John: Now, this is an interesting one. When it comes to toilet paper roll, more over or under?
Bobby: Oh, no. It has to be over.
John: Over, yeah. Absolutely. There is a wrong answer to that one and that is correct. How about when you’re on an airplane, more Window or aisle seat?
John: Window, all right. How about a favorite ice cream flavor?
Bobby: Cherry brandy.
John: Wow. That’s fancy, man, really fancy. How about, do you have a favorite actor or actress?
Bobby: Robert De Niro.
John: Yeah, that’s cool. Two more. More of an early bird or a night owl?
Bobby: Oh, I’m a night owl.
John: Well, you got to create your civilization sometime. Last one. The favorite thing your own or the favorite thing you have?
Bobby: At the moment, I’m really liking my Sonos speakers. They’re pretty cool.
John: That works, man. It’s hard to argue that, because Sonos speakers are pretty awesome indeed. Now, to the serious stuff though, Bobby. When you’re not being a senior manager at Deloitte and working on innovation and some other cool products, what hobby or passion do you love to do outside of work?
Bobby: Two things really. My passion, my number one passion is design. I love designing things and building things. Anything from designing software which has got nothing to do with my job or the products. I’m working on all the way to making, designing tables, chairs. And I made a really cool telephone table as well for my apartment. I designed it and a good friend of mine, who is a carpenter, he helped me and we made a really cool table. I like that.
Bobby: That’s my first thing. A second thing, I love video games.
John: That’s awesome.
Bobby: Me and my Xbox and my PC. I love gaming. I just like to relax after work, put on my Xbox and just game up, play Call of Duty, FIFA. When I really want to no doubt and forget about the world, I play games like Civilization which are extremely, extremely bad for your health because you will literally forget what day it is because the damn game is so long. So I love gaming as well.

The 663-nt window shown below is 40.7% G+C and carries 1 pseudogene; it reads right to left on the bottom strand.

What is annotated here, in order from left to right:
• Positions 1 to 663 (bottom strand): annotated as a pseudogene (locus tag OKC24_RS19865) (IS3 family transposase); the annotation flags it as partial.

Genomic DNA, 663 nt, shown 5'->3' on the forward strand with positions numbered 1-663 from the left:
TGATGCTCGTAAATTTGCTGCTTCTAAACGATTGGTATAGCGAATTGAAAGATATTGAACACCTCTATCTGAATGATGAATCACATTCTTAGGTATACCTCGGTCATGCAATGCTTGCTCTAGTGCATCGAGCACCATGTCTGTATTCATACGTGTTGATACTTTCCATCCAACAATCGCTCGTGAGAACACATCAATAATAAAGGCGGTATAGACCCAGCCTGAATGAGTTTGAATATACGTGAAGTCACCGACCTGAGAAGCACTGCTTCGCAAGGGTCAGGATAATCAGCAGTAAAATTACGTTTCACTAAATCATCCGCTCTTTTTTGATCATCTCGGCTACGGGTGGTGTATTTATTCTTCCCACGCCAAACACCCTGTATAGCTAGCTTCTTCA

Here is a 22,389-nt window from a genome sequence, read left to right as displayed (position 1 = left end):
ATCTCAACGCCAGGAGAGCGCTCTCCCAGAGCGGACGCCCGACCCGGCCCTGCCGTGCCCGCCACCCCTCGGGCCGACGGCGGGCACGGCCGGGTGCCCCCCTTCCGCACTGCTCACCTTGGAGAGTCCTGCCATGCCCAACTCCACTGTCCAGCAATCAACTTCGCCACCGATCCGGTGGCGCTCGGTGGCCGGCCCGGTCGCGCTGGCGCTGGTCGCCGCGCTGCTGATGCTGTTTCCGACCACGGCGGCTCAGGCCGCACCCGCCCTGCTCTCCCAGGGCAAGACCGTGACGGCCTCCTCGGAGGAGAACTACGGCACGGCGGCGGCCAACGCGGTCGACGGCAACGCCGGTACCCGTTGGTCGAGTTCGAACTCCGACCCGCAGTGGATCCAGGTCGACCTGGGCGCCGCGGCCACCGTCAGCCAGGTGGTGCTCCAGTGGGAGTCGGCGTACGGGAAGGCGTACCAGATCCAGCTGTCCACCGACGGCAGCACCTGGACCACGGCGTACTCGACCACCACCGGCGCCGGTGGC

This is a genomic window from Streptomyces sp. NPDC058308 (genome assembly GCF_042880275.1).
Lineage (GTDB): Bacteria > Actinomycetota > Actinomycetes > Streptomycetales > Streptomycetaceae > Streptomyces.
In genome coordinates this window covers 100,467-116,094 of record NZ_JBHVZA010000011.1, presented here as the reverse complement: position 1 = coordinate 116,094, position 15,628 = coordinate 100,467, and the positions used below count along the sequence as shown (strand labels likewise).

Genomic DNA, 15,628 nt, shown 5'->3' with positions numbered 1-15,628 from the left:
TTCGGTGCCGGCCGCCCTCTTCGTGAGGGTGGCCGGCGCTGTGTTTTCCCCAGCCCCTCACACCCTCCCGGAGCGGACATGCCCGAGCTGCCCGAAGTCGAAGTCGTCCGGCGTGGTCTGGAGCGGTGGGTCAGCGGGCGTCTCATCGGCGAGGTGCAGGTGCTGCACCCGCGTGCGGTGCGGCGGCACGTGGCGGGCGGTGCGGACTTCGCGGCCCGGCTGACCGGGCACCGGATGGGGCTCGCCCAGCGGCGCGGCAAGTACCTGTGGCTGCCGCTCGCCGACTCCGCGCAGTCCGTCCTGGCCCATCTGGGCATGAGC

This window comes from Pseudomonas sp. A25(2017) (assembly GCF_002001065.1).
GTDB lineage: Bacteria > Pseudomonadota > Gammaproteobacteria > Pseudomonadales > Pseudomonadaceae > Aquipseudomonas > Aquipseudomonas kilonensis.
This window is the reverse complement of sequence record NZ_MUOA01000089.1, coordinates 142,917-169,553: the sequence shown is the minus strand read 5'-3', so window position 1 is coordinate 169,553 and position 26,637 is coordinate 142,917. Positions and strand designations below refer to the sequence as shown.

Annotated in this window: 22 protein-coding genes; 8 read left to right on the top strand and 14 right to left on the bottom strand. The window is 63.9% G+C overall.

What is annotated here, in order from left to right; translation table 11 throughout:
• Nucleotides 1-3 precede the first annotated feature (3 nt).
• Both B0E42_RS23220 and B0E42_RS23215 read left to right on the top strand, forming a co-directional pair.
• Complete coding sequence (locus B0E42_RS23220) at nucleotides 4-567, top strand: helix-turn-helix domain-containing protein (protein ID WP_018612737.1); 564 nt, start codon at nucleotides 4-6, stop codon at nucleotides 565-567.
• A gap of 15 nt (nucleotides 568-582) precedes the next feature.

John: That’s hilarious. Civilization, is that in real time or is there a way to accelerate it?
Bobby: No. There is no way to accelerate it. Once you start the game, you’ll have to set the pace of your time. With me, I always start off liking something ridiculous like 10,000 BC, and you have to lead this tribe and build up your civilization and oh, my god, it’s so nerdy. But it’s a cool game. I’ve been playing that for so many years. I love that.
John: What year are you on now in your — have you approached Jesus time yet or are we still —
Bobby: I’m way passed on that. My people are actually on the moon and we’ve got a space shuttle and we’re doing pretty good.
John: That’s awesome.
Bobby: Yeah, we’re doing pretty good at the moment.
John: It sounds like you’re not getting out of the park, man that’s fantastic.
Bobby: There is a couple of other countries who are pushing me right to the edge, but we’re trying to be diplomatic and keep peace in the world and on the moon, so let’s see what happens.
John: That’s awesome. I didn’t even know that was possible. That’s so cool, man. That’s so cool. So then when you leave work, you’re like, you know what, that’s it. I’m out. I’m going to the moon. Have you done video games since you were young? Or was it something that came on later?
Bobby: I think most people, when they go through a phase when they’re a lot younger, when they get their first Nintendo, they will game up. For me, that was awesome, and I did that. However. I always found it as a really good way to just relax. I liked playing games when I was a lot younger, probably more than the typical kids. I would enter into the odd competition, never won any unfortunately, but I would enter and I’ve always thought I was pretty good at it. But nowadays, the kids are just incredible.
When I play Xbox and I’m playing against a 12-year old, they’re embarrassing me on Xbox live and I’m like damn, I can’t even play against these kids. They’re on a different planet right now. But I found a really good way to have friends around. When your buddies would come around after school, you will just chill in front of the TV, put the game on and use multiple player gaming and just have a good time really. I suppose my circle of friends will all have similar interest. For us, it was just a really cool way to hang out with each other.
John: Yeah, absolutely. I remember the first Nintendo. We lived overseas in an Air Force Base. So it’s hard to get and yeah, it was the Super Mario Brothers / Duck Hunt.